Representatives from the North Carolina Department of Transportation (NCDOT) and engineering firm Stewart were on hand at a public meeting on Thursday evening to discuss the new plans for the Slash Creek Bridge replacement, formally known as Hatteras Village’s Bridge No. 8.
The open house-style meeting garnered dozens of local attendees who were directly or indirectly impacted by the project and who had many questions for the designers and representatives congregated in Hatteras village.
Originally built in 1956, the current 86-foot-long bridge in the heart of the village was determined structurally deficient in an NCDOT inspection report. Structurally deficient bridges are considered safe for the time being, but have components in poor condition due to deterioration, and require significant maintenance or a full replacement to remain in service.
The proposed replacement bridge will include two 15-foot lanes and five-foot sidewalks on each side. During the roughly year-long project, (scheduled to start in the fall of 2023), an off-site detour on Eagle Pass Road will be used during construction.
The October 2022 design unveiled at Thursday’s meeting is the second draft of the bridge plan, and was created after conversations with the folks who live next to the bridge project, and whose properties are most impacted.
“This is the updated version, based on the previous commentary that we received about the [original] design,” said Ryan Eldridge, Transportation Planner for Stewart. “With the new design, there will be no anticipated property takings. The easements are temporary, and not permanent, and are just for the duration of the project – for moving utilities, adding new water pipes, and things of that nature.”
Approximately 14 properties in the immediate area will be impacted by the project in some way, which includes the Hatteras United Methodist Church, the library, the PORT health center, and several other commercial properties and private residences.
While the proposed easements for drainage and construction are now temporary, there were still questions from residents and stakeholders on the duration of the project, and how the landscape could change once construction was finished.
Jeff Oden lives adjacent to the project, and his property is bordered by a line of live oaks and vegetation that has been there for decades, if not centuries.
“I have a 200-year-old live oak right there on the corner, and it looks to me like they’re going to take it down [for a new] drainage [system], which is totally unnecessary. There’s already good drainage there right now,” he said.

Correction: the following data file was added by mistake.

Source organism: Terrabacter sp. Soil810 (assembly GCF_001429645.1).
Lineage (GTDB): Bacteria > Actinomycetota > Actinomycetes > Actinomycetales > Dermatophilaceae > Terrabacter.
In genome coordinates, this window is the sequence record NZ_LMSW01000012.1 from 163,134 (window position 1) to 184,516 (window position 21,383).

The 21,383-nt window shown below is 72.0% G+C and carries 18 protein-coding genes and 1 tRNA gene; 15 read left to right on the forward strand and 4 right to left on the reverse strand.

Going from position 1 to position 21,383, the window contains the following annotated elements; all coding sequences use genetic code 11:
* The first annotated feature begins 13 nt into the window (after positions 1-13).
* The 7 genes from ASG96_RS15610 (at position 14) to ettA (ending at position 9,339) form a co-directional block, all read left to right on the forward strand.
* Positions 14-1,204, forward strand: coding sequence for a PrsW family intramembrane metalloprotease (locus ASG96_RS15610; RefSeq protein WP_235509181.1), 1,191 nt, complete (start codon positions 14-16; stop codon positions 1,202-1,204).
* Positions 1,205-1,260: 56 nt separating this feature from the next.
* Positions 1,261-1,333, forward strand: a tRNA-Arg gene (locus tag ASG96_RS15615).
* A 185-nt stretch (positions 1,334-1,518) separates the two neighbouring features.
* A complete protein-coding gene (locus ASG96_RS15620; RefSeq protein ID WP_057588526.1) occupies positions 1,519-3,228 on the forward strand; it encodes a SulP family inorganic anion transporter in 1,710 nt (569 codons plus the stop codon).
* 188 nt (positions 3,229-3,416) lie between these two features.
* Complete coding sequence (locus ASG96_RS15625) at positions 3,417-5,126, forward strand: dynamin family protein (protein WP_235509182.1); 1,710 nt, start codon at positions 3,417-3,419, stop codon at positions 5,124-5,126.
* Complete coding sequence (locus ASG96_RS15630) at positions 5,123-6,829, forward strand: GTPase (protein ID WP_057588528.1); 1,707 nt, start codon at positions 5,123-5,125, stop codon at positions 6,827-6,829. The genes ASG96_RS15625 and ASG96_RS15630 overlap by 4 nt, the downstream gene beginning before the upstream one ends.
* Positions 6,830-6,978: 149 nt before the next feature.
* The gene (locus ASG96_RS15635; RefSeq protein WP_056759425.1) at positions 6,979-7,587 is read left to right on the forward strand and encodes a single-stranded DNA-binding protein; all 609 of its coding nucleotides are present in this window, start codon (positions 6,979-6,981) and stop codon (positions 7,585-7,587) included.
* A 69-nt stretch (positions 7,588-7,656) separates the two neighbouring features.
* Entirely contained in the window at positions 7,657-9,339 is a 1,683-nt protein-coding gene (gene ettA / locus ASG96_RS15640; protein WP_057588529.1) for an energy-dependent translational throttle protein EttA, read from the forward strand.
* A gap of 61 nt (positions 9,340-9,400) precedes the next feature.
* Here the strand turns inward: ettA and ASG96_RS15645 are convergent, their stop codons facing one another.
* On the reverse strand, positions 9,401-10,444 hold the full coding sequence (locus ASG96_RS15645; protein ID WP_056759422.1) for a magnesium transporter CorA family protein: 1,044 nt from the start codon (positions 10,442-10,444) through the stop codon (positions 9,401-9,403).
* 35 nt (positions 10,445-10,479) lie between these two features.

Mike Burns, Project Manager for Stewart, stated that the contractor would do everything possible not to remove trees, vegetation, or make changes to the landscape in any significant way.
“The contractor and engineer on site is going to do their best to not touch [the live oaks] and leave it alone as much as possible,” said Burns. “When we did the redesign, we went back to avoid as many impacts as possible.”
Still, there was no guarantee that landscape fixtures – like Oden’s 200-year-old live oak – would not be affected by the work, and Oden was not optimistic that the trees could be saved, based on the current plan.
“They have adjusted a lot, but I just don’t know how removing the trees can be avoided,” he said. “We know we’re going to be inconvenienced by this, but it’s one thing to be inconvenienced, and it’s another to remove what has been there for eons.”
Another concern was the detour, and the accessibility of businesses, residences, and other landmarks during the construction process.
Pastor Toni Wood serves the Hatteras United Methodist Church (UMC) and her home is adjacent to the church site, and both properties are in the midst of the construction. Stewart representatives stated at the meeting that access would remain for all impacted properties for the duration of the construction process, but Pastor Wood expressed concern about the equipment, staging, and ability to reach the church and other landmarks without an extensive detour or navigating through a construction site.
“Yes, this is temporary, but it will be temporary for months,” said Pastor Wood. “All the people who come to our church on Sunday morning – we need to make sure they can get there, and get there safely.” It was also unclear if extreme weather could impact the project, resulting in possible delays to the estimated 12-month timeframe.
Public input on the project was both solicited and encouraged at the meeting, with comment boxes and cards stationed in the center of the room.
“The comments we receive here will help us determine our next steps, and if additional changes are needed,” said Burns.
Per the project’s website, NCDOT accepts comments throughout all planning, design, and construction phases of project development, and comments will continue to be accepted during this current phase of the Slash Creek bridge replacement until November 24, 2022.
For more details on the project, including maps, costs, and the current bridge replacement timeline, visit https://publicinput.com/nc12-bridgereplacement-dare.